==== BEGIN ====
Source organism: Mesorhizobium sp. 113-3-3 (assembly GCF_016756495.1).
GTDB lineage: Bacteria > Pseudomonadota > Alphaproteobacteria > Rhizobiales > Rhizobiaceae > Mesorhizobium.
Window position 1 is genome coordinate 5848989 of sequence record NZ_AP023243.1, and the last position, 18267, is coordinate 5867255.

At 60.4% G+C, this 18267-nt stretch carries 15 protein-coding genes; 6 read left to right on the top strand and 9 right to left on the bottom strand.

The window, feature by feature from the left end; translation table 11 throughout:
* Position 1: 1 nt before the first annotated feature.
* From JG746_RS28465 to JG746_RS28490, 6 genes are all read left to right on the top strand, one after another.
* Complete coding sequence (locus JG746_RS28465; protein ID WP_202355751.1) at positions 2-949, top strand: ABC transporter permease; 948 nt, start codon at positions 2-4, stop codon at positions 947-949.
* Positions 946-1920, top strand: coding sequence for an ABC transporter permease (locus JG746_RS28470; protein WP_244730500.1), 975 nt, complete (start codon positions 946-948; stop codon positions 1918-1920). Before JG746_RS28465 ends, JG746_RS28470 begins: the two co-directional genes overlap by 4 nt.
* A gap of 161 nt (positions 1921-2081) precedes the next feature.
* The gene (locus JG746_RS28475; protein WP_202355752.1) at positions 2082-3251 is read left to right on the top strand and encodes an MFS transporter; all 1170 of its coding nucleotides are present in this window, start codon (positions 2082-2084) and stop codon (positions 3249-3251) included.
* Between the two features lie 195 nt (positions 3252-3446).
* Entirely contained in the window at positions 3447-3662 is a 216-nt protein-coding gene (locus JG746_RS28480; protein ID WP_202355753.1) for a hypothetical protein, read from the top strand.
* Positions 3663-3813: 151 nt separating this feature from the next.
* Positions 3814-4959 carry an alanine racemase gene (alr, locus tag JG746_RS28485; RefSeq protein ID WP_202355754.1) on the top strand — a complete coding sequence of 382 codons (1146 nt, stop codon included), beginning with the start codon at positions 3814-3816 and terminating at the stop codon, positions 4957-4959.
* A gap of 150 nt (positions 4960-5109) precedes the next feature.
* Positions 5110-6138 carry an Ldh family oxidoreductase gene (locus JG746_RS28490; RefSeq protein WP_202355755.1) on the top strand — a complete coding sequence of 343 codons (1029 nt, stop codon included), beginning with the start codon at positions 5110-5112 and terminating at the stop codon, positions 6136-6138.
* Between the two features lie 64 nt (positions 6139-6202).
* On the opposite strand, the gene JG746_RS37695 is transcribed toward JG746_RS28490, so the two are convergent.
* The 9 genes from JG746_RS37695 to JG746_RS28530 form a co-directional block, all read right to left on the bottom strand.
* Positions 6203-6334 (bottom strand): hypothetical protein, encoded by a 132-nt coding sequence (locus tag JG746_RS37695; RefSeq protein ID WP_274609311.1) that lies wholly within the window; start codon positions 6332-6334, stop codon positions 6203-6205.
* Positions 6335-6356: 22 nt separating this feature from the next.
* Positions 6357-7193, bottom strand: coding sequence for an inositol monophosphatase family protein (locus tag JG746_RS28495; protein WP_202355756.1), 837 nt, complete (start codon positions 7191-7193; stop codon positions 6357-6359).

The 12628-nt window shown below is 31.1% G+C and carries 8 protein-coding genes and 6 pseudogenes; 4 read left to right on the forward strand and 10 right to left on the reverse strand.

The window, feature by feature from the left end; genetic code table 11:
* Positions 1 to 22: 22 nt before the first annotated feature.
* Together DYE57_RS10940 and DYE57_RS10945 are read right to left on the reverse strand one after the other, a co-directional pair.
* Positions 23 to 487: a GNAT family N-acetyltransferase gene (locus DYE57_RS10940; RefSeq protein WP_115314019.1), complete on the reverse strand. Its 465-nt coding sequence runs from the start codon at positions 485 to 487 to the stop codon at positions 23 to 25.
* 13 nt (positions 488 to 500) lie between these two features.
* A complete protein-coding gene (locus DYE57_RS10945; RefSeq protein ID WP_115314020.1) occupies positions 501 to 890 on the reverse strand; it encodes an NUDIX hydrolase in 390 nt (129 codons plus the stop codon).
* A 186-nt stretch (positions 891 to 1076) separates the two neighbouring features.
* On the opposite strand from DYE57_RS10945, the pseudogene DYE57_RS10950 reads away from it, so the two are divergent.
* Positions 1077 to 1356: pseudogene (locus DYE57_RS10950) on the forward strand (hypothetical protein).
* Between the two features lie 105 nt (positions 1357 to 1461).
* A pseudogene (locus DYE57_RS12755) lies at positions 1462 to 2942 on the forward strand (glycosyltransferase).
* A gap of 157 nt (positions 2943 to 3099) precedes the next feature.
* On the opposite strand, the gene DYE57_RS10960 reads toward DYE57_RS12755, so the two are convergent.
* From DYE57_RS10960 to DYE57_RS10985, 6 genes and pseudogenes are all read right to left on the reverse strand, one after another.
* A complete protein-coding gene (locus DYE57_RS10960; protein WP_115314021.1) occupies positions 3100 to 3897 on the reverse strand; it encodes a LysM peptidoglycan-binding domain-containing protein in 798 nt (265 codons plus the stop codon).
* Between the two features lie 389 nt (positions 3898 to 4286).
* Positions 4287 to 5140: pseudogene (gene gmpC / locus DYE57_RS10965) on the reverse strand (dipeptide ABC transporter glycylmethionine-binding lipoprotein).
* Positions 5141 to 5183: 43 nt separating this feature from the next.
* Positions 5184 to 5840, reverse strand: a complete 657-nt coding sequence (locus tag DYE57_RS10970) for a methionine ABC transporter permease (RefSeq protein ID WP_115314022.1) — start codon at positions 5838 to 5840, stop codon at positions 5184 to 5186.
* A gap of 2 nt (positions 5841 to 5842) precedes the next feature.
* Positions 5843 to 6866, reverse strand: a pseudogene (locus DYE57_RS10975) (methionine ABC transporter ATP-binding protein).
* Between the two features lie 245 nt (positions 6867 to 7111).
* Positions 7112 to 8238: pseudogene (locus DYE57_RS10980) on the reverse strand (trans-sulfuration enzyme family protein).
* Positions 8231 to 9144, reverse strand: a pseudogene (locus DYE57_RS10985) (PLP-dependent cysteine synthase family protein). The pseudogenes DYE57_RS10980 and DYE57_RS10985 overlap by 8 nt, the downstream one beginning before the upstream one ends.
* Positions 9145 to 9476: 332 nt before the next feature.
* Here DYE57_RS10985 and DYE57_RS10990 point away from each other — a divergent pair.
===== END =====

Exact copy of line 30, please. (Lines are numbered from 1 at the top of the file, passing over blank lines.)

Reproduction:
* A complete protein-coding gene (locus DYE57_RS10945; RefSeq protein ID WP_115314020.1) occupies positions 501 to 890 on the reverse strand; it encodes an NUDIX hydrolase in 390 nt (129 codons plus the stop codon).